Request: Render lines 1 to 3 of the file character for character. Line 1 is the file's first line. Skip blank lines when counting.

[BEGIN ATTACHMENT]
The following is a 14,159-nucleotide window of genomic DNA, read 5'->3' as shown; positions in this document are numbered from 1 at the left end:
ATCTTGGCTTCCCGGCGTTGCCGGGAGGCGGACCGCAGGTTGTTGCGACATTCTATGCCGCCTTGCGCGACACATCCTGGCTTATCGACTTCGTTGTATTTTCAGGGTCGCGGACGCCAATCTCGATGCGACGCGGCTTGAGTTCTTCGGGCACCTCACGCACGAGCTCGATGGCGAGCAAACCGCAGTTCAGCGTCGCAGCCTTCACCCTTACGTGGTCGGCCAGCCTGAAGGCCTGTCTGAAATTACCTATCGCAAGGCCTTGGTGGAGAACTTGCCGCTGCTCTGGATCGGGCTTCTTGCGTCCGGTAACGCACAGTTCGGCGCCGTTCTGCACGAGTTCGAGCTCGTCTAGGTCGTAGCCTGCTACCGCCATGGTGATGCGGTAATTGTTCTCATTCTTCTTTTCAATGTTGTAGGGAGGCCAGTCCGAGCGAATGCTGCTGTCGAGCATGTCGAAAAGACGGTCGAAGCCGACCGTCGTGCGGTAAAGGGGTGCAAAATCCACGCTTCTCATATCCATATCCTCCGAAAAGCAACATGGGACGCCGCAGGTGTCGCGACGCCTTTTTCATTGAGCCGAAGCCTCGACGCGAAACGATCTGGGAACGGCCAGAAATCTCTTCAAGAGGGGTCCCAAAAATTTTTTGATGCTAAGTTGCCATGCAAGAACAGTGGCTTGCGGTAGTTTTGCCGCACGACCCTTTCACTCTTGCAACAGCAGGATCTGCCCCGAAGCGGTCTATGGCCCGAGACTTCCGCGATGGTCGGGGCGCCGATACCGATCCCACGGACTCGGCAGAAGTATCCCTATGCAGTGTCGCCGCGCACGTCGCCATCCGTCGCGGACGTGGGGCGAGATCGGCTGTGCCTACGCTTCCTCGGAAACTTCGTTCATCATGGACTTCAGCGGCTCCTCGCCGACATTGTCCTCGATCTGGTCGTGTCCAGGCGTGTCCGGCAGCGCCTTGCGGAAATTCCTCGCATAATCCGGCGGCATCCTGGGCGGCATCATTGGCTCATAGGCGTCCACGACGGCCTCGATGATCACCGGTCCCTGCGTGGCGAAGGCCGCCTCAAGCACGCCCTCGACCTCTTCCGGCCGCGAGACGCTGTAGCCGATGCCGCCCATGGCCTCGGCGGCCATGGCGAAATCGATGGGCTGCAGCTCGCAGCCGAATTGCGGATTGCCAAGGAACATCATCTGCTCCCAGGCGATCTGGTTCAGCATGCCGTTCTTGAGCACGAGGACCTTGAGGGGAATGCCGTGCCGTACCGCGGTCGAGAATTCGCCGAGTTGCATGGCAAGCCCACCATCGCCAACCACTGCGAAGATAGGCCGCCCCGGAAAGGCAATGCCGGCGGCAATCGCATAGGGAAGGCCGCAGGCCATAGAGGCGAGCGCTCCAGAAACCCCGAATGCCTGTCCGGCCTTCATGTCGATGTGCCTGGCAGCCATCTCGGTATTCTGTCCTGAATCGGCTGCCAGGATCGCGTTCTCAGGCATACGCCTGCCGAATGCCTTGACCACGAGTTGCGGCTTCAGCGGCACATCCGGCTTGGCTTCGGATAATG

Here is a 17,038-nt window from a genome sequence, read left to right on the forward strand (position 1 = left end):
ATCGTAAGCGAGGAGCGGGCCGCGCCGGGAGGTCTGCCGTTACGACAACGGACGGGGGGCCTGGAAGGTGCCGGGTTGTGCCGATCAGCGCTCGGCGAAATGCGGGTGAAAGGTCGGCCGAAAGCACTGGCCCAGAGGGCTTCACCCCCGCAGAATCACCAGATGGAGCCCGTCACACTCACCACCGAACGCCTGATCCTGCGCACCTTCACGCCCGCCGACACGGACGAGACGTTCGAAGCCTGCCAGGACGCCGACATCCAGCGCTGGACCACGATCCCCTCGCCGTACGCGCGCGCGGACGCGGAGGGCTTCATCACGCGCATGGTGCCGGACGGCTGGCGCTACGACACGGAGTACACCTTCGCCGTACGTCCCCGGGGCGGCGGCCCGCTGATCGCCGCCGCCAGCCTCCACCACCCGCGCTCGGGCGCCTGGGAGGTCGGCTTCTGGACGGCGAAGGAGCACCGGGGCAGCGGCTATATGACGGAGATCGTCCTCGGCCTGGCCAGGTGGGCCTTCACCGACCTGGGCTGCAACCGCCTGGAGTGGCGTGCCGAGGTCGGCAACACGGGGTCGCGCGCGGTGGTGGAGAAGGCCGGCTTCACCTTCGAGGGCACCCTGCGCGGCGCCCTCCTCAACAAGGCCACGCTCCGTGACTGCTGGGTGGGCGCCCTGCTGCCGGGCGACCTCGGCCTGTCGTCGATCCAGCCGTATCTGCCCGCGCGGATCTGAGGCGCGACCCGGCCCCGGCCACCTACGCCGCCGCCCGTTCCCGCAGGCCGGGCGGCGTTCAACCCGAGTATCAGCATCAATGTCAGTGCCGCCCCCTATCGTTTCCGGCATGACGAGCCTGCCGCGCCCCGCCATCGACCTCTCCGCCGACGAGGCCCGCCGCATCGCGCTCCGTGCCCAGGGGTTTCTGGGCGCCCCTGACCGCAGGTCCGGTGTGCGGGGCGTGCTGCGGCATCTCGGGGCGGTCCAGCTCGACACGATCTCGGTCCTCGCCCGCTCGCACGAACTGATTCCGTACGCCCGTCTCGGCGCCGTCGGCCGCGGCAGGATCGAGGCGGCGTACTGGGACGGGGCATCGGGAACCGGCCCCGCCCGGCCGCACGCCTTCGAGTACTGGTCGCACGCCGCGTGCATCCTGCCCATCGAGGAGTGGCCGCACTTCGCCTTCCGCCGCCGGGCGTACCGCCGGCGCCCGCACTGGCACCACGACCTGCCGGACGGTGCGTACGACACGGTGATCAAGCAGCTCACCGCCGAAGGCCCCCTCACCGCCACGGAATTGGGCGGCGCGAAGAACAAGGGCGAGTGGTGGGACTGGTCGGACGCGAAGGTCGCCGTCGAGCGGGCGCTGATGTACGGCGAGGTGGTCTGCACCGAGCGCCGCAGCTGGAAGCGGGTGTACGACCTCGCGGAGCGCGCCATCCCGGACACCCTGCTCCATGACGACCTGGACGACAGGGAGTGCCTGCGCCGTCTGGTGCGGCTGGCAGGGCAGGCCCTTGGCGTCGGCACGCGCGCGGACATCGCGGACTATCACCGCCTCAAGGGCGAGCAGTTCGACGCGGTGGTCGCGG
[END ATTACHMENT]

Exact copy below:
The following is a 14,159-nucleotide window of genomic DNA, read 5'->3' as shown; positions in this document are numbered from 1 at the left end:
ATCTTGGCTTCCCGGCGTTGCCGGGAGGCGGACCGCAGGTTGTTGCGACATTCTATGCCGCCTTGCGCGACACATCCTGGCTTATCGACTTCGTTGTATTTTCAGGGTCGCGGACGCCAATCTCGATGCGACGCGGCTTGAGTTCTTCGGGCACCTCACGCACGAGCTCGATGGCGAGCAAACCGCAGTTCAGCGTCGCAGCCTTCACCCTTACGTGGTCGGCCAGCCTGAAGGCCTGTCTGAAATTACCTATCGCAAGGCCTTGGTGGAGAACTTGCCGCTGCTCTGGATCGGGCTTCTTGCGTCCGGTAACGCACAGTTCGGCGCCGTTCTGCACGAGTTCGAGCTCGTCTAGGTCGTAGCCTGCTACCGCCATGGTGATGCGGTAATTGTTCTCATTCTTCTTTTCAATGTTGTAGGGAGGCCAGTCCGAGCGAATGCTGCTGTCGAGCATGTCGAAAAGACGGTCGAAGCCGACCGTCGTGCGGTAAAGGGGTGCAAAATCCACGCTTCTCATATCCATATCCTCCGAAAAGCAACATGGGACGCCGCAGGTGTCGCGACGCCTTTTTCATTGAGCCGAAGCCTCGACGCGAAACGATCTGGGAACGGCCAGAAATCTCTTCAAGAGGGGTCCCAAAAATTTTTTGATGCTAAGTTGCCATGCAAGAACAGTGGCTTGCGGTAGTTTTGCCGCACGACCCTTTCACTCTTGCAACAGCAGGATCTGCCCCGAAGCGGTCTATGGCCCGAGACTTCCGCGATGGTCGGGGCGCCGATACCGATCCCACGGACTCGGCAGAAGTATCCCTATGCAGTGTCGCCGCGCACGTCGCCATCCGTCGCGGACGTGGGGCGAGATCGGCTGTGCCTACGCTTCCTCGGAAACTTCGTTCATCATGGACTTCAGCGGCTCCTCGCCGACATTGTCCTCGATCTGGTCGTGTCCAGGCGTGTCCGGCAGCGCCTTGCGGAAATTCCTCGCATAATCCGGCGGCATCCTGGGCGGCATCATTGGCTCATAGGCGTCCACGACGGCCTCGATGATCACCGGTCCCTGCGTGGCGAAGGCCGCCTCAAGCACGCCCTCGACCTCTTCCGGCCGCGAGACGCTGTAGCCGATGCCGCCCATGGCCTCGGCGGCCATGGCGAAATCGATGGGCTGCAGCTCGCAGCCGAATTGCGGATTGCCAAGGAACATCATCTGCTCCCAGGCGATCTGGTTCAGCATGCCGTTCTTGAGCACGAGGACCTTGAGGGGAATGCCGTGCCGTACCGCGGTCGAGAATTCGCCGAGTTGCATGGCAAGCCCACCATCGCCAACCACTGCGAAGATAGGCCGCCCCGGAAAGGCAATGCCGGCGGCAATCGCATAGGGAAGGCCGCAGGCCATAGAGGCGAGCGCTCCAGAAACCCCGAATGCCTGTCCGGCCTTCATGTCGATGTGCCTGGCAGCCATCTCGGTATTCTGTCCTGAATCGGCTGCCAGGATCGCGTTCTCAGGCATACGCCTGCCGAATGCCTTGACCACGAGTTGCGGCTTCAGCGGCACATCCGGCTTGGCTTCGGATAATG

Here is a 17,038-nt window from a genome sequence, read left to right on the forward strand (position 1 = left end):